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United States Department of Agriculture

Agricultural Research Service

Research Project: Does Calcium Oxide-Treated Corn Stover Affect Dairy Cattle Performance When Substituted for Corn Grain Or Corn Silage
2012 Annual Report


1a.Objectives (from AD-416):
To determine the production, ruminal, and total tract digestion responses of lactating dairy cows to substitution of ensiled calcium oxide-treated corn stover for corn grain or corn silage in their diets.


1b.Approach (from AD-416):
This trust agreement follows previous agreements with ADM that established that calcium oxide (CaO) treatment of corn stover at ensiling improved fiber digestibility. Other studies showed improved performance in beef cattle fed the CaO-treated corn stover (TCS). This experiment will evaluate the response of lactating dairy cattle to TCS. Corn stover will be ensiled with CaO at the U.S. Dairy Forage Research Center dairy facility in Prairie du Sac, WI. Four experimental diets will be used in an animal study with lactating dairy cows: a control diet with no TCS, two diets with TCS substituted at 2 levels for corn grain, and 1 diet with TCS substituted for a portion of the corn silage in the diet. Noncannulated cows (64) used for the lactation and total tract digestion study will be fed a covariate diet for 2 weeks, and then each of the treatment diets will be fed to 1/4 of the cows for 6 weeks. Cows will be sampled / observed for intake milk production, milk composition, behavior, and total tract fiber digestibility during the second week of the covariate period and in weeks 3 and 6 when experimental diets are fed. Cannulated cows (8) will be used in a 4x4 Latin square design in which each of the experimental diets will be fed to 2 cows in each period. In the third week of each 3-week period, feed intake, milk composition, ruminal pH, and ruminal fermentation profiles will be measured. Feeds will be analyzed for composition, and forages and TCS for in vitro fiber digestibility. The experimental treatments will be statistically evaluated for their effects on total tract fiber digestibility, milk production and composition, feed intake, feed efficiency, effects on ruminal pH and fermentation measures, and behavior. Samples from this study will be evaluated for fiber digestibility in vitro for comparison/correlation with in vivo fiber digestibility values. This will be conducted via a specific cooperative agreement with the University of Wisconsin.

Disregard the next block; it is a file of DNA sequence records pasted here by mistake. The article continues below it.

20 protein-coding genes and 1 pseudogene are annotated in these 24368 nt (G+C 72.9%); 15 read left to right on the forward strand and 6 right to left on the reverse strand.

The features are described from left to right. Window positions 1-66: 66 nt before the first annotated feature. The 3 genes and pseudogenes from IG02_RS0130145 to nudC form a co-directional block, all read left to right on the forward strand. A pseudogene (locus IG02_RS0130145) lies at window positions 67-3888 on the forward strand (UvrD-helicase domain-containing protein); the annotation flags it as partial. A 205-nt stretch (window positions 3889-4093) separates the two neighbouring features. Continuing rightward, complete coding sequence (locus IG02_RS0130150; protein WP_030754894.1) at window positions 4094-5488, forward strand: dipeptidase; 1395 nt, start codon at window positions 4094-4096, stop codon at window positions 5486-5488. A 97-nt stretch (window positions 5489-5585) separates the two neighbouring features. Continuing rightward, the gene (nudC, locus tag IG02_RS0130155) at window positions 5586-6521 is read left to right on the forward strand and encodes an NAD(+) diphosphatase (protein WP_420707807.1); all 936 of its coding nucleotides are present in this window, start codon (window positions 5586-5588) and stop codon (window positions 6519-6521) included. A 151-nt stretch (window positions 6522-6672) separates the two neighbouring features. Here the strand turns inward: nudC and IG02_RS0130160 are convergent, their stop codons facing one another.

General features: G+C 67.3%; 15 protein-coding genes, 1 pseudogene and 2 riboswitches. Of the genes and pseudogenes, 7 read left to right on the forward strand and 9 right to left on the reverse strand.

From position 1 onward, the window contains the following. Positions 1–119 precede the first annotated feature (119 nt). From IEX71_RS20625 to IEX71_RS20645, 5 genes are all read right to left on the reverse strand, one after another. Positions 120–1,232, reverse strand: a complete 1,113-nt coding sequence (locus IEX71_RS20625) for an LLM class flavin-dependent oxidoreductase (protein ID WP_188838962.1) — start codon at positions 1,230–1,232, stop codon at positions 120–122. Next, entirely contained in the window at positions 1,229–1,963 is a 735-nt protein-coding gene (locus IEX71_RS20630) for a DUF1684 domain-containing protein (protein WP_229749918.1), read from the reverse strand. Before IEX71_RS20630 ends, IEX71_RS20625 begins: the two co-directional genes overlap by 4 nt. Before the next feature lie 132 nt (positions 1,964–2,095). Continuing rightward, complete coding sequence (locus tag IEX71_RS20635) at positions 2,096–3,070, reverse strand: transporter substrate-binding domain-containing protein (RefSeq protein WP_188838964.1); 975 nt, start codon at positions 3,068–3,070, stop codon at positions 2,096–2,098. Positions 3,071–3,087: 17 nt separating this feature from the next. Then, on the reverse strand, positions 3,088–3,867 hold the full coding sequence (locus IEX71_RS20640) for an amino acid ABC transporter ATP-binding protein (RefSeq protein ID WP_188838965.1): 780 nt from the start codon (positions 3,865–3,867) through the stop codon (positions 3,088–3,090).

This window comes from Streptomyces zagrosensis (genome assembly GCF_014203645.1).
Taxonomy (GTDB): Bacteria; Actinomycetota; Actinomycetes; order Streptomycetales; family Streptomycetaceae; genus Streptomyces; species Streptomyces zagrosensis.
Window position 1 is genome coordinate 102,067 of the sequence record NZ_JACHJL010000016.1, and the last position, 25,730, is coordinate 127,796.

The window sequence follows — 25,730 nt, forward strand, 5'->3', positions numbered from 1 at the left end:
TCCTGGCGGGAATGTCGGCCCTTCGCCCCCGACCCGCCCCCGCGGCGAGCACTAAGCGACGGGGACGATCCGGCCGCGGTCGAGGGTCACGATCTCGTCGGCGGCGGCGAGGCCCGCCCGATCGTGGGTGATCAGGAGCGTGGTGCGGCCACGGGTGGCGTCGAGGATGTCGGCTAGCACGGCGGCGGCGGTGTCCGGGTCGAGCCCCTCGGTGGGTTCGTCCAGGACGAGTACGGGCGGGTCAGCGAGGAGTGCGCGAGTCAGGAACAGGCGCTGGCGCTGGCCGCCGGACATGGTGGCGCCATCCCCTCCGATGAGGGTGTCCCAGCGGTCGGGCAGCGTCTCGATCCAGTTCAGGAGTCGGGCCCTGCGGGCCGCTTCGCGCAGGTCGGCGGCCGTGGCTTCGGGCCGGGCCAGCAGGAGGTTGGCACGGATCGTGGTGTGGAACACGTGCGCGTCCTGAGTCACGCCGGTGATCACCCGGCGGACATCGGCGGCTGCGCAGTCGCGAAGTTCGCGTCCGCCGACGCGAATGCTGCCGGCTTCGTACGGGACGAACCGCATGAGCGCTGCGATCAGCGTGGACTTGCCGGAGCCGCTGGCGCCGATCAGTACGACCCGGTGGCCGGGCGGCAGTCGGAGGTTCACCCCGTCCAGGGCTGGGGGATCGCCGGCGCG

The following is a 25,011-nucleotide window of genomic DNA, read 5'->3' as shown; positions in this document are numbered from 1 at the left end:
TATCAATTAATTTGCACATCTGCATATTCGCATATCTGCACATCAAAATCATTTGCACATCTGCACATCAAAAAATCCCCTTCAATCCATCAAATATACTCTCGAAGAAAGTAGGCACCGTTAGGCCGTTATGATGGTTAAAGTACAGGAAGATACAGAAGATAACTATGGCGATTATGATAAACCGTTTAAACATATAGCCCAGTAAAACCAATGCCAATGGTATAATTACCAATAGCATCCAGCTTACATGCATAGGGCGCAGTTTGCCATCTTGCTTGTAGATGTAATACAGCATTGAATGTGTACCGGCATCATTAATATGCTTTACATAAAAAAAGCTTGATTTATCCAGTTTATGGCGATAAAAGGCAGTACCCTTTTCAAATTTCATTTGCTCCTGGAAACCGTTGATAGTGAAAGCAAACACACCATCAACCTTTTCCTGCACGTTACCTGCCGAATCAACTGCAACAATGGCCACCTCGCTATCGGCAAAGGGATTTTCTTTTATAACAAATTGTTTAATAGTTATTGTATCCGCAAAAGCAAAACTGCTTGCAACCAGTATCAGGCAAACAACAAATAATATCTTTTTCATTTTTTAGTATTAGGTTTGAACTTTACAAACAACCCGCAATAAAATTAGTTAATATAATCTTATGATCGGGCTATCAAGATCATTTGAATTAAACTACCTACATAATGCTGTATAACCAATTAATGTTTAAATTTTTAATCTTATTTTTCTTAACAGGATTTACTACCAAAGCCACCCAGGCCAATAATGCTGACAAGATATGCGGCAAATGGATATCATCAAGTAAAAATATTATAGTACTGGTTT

3.Progress Report:

This project relates to the following objectives of the parent project: Objective 1: Improve accuracy, reproducibility, and ease of measuring/estimating feed digestibility. Sub-objective 1.A: Develop analytical methods that accurately identify and measure critical feed characteristics and digestion products that will enhance our understanding of complex diets needed to develop feeding strategies for improving animal performance. Research Goal 1.A.3: Improve the utility, accuracy, and applicability of in vitro fermentation systems to evaluate in vitro fiber digestibility. The 71-cow lactation study with 4 dietary treatments was completed in Winter/Spring 2012. Eight ruminally cannulated cows on the study were used in a 4 x 4 Latin square design, and 63 uncannulated cows were fed a common diet for a two-week covariate period before being offered the treatment diets for a six-week period. Intake, milk production, and animal behavior were recorded. Feed, feed refusal, milk, fecal, and ruminal samples were obtained for analysis. Feed refusal samples were dried, and dry matter content was determined. Individual ingredients of the diets were dried. These ingredients are being subjected to particle-size measurement. Computer entry of behavior data has also been started.


Last Modified: 10/30/2014
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